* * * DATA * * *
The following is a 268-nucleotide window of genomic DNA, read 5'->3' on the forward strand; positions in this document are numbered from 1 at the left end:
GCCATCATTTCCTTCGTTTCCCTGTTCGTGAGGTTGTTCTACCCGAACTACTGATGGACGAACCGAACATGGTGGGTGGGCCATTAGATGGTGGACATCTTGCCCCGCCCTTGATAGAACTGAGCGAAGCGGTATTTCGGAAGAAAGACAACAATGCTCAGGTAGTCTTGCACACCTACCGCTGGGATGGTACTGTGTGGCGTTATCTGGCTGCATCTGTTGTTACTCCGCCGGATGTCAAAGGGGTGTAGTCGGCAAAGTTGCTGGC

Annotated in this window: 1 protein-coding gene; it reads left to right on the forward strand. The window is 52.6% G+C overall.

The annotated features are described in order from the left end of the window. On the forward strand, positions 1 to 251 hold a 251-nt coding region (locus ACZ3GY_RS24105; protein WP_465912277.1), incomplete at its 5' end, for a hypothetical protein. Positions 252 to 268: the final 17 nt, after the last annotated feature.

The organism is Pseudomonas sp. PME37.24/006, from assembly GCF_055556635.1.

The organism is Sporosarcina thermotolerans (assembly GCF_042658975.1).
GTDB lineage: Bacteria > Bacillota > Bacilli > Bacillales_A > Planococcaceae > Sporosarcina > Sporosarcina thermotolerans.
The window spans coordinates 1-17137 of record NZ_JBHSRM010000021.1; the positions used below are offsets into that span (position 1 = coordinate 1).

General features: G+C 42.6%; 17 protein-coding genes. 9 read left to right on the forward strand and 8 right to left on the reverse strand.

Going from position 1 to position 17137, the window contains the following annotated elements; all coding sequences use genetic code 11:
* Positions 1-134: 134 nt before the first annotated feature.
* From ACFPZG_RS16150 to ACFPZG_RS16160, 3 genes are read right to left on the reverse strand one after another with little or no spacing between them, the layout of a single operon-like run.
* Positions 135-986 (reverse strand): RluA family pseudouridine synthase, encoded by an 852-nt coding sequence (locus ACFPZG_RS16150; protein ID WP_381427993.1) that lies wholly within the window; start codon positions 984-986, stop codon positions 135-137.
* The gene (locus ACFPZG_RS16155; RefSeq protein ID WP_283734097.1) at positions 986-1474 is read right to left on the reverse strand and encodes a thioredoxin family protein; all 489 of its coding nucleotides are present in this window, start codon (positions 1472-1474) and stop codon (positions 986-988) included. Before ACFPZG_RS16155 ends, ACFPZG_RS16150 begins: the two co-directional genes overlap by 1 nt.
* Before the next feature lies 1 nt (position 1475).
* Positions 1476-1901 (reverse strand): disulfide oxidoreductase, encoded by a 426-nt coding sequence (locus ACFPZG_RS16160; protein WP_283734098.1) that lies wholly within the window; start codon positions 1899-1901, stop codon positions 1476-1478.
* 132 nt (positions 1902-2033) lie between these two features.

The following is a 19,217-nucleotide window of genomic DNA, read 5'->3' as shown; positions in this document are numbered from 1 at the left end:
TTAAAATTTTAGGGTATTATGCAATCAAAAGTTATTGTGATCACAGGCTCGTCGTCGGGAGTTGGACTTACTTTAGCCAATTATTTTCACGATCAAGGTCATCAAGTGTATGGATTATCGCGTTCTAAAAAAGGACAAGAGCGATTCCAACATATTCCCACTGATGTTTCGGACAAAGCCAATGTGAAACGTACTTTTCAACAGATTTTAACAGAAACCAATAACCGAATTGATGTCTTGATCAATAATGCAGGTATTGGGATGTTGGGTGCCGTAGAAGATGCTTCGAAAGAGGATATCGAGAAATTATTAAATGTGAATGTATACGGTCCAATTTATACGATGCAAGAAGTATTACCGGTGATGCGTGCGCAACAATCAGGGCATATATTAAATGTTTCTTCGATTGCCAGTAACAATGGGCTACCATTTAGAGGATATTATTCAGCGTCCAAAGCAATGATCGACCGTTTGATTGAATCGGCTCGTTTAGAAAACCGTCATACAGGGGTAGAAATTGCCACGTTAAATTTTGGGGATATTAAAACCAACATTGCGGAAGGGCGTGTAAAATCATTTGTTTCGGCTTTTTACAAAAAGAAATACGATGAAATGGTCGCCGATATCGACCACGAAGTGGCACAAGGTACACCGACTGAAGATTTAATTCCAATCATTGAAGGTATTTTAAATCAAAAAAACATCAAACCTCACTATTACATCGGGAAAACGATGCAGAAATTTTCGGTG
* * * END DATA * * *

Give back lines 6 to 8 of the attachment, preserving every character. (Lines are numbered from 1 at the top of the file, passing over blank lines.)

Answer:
The organism is Sporosarcina thermotolerans (assembly GCF_042658975.1).
GTDB lineage: Bacteria > Bacillota > Bacilli > Bacillales_A > Planococcaceae > Sporosarcina > Sporosarcina thermotolerans.
The window spans coordinates 1-17137 of record NZ_JBHSRM010000021.1; the positions used below are offsets into that span (position 1 = coordinate 1).